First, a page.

Parish Information

We are the Roman Catholic community in Isleworth. Isleworth has been a settlement since Saxon times. In the Middle Ages, it was the site of a magnificent Abbey of the Bridgettine Order. After the Reformation, Shrewsbury House was the location for one of the earliest Catholic missions in the south of England.

The present church was opened in 1909. Its architectural style is from the Italian Renaissance. The interior was completely redecorated to celebrate the Millennium. The Isleworth Catholic community today is marked by its diversity.  Between twenty and thirty countries of origin are represented, though the majority of our people come from England, Ireland and Scotland.

Our homes are in Victorian terraced streets and villas, semi-detached houses from the 1920s and 30s, and post-war apartments; some are in high rise blocks and modern neo-Georgian developments. Most of our young children go to school at St. Mary’s Junior, Infants and Nursery School. Older students go to Gumley House, Gunnersbury and St. Mark’s Schools.

Our sick and elderly are cared for in West Middlesex Hospital and in several residential homes. Some of us work in London, some at Heathrow Airport and others locally in commerce, transport and public services.

Most of the community lives within the geographical boundaries of the parish but some travel in from neighbouring areas. We have a reputation for being welcoming and inclusive. Our style is informal. There are about 500 regular churchgoers at St Bridget’s.

History

THE COMMUNITY TODAY

The Catholic community in Isleworth has a very long history, spanning more than 250 years but the parish of Our Lady of Sorrows and St Bridget, as we know it today, emerged in the period 1906 to 1929 under the leadership of Father Eric Green. He was building on firm foundations. He was supported by a large congregation, which included a number of influential, talented and wealthy lay people. It was at the same time socially very diverse and, like most Catholic communities in England, most of its members were poor.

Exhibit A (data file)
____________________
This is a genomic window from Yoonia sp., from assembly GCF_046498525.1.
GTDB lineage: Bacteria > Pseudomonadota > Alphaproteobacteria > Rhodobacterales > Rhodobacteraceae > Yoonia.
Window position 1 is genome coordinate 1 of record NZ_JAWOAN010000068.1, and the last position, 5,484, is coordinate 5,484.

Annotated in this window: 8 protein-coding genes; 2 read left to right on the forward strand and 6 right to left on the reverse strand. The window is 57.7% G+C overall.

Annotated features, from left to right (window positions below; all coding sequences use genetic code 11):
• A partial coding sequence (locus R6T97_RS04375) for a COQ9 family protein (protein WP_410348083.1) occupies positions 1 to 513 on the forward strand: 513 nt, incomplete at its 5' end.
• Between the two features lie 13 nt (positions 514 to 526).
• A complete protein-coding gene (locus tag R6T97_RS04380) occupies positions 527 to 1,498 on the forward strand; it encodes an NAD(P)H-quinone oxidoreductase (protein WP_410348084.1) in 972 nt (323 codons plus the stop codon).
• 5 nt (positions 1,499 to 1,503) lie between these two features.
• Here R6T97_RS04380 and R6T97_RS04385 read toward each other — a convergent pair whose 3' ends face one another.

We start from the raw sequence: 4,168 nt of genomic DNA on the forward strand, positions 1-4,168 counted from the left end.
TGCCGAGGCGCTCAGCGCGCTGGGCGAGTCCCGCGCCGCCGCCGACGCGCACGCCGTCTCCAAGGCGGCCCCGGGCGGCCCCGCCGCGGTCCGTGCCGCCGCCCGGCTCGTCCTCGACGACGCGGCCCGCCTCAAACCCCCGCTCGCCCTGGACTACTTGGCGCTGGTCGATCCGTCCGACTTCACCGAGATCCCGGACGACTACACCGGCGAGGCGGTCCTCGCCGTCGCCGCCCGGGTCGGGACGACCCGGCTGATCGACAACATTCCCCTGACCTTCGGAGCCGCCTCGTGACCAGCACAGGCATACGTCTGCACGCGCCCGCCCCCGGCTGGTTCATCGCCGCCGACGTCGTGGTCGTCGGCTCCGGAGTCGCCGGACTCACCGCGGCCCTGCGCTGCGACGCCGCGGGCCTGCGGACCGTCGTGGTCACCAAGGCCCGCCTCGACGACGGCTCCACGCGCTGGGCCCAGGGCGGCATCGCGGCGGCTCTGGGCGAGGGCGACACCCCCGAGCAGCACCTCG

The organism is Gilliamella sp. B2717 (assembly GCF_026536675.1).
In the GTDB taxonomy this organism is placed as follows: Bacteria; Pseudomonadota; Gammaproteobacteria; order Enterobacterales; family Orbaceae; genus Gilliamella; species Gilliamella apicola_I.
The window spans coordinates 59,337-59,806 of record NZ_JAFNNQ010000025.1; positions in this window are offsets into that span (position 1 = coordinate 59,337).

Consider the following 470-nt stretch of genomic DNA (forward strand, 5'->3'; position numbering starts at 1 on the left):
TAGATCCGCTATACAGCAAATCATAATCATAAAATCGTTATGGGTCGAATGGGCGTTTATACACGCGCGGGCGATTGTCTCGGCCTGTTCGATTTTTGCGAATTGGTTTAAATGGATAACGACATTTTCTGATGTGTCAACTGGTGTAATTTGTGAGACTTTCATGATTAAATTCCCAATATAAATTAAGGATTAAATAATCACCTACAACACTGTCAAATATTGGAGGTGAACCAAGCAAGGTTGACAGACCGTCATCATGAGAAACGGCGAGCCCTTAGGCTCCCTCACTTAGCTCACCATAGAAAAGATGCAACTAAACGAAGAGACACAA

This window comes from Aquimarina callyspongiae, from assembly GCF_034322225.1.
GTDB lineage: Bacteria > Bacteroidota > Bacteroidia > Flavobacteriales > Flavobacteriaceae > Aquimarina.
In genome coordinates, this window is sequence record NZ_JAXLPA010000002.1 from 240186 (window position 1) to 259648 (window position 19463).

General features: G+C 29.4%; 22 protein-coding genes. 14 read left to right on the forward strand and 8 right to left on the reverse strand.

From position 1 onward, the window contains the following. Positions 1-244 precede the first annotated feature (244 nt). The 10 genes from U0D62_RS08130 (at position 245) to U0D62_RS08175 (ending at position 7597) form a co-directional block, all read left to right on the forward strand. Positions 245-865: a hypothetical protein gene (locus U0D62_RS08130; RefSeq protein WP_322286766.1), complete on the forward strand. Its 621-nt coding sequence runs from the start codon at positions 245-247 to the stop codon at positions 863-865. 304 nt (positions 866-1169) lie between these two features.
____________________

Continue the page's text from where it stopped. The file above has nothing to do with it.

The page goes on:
Father Green came to serve at Isleworth in 1906 and found a large and growing Catholic population (he estimated it at 1,200-1,300) served by a small back street chapel with a capacity of 200. There were several religious houses and a number of schools. A poor school for boys was attached to the chapel and the nuns of Gumley House provided one for girls. Gumley House also provided a convent boarding school for older girls.

Father Green was an able and enterprising priest who had a gift for mobilising support. Like the Church as a whole, he gave priority to education and built a new boys’ school. The confidence of the Catholic community was growing at this time and under his leadership initiatives were taken that demonstrated that confidence and a desire to engage fully in civic affairs. In 1907, he started the annual outdoor procession in honour of the Isleworth Martyrs. He went on to organize the construction of a new church in a prominent position at a main road junction on the edge of the village. The new church was consecrated in 1910.

The First World War hit Isleworth hard. In all, 386 Isleworth men lost their lives. The townspeople subscribed to build the town war memorial, which is sited in the square outside the church and was designed in a style sympathetic to the façade of the church.

A bell tower was added to the church in 1927 and a parish hall in 1931. Father Green died in 1929 and is buried in Isleworth Cemetery but the community and his successors have continued to build on the foundations laid in the period of his ministry.

 

THE DEDICATION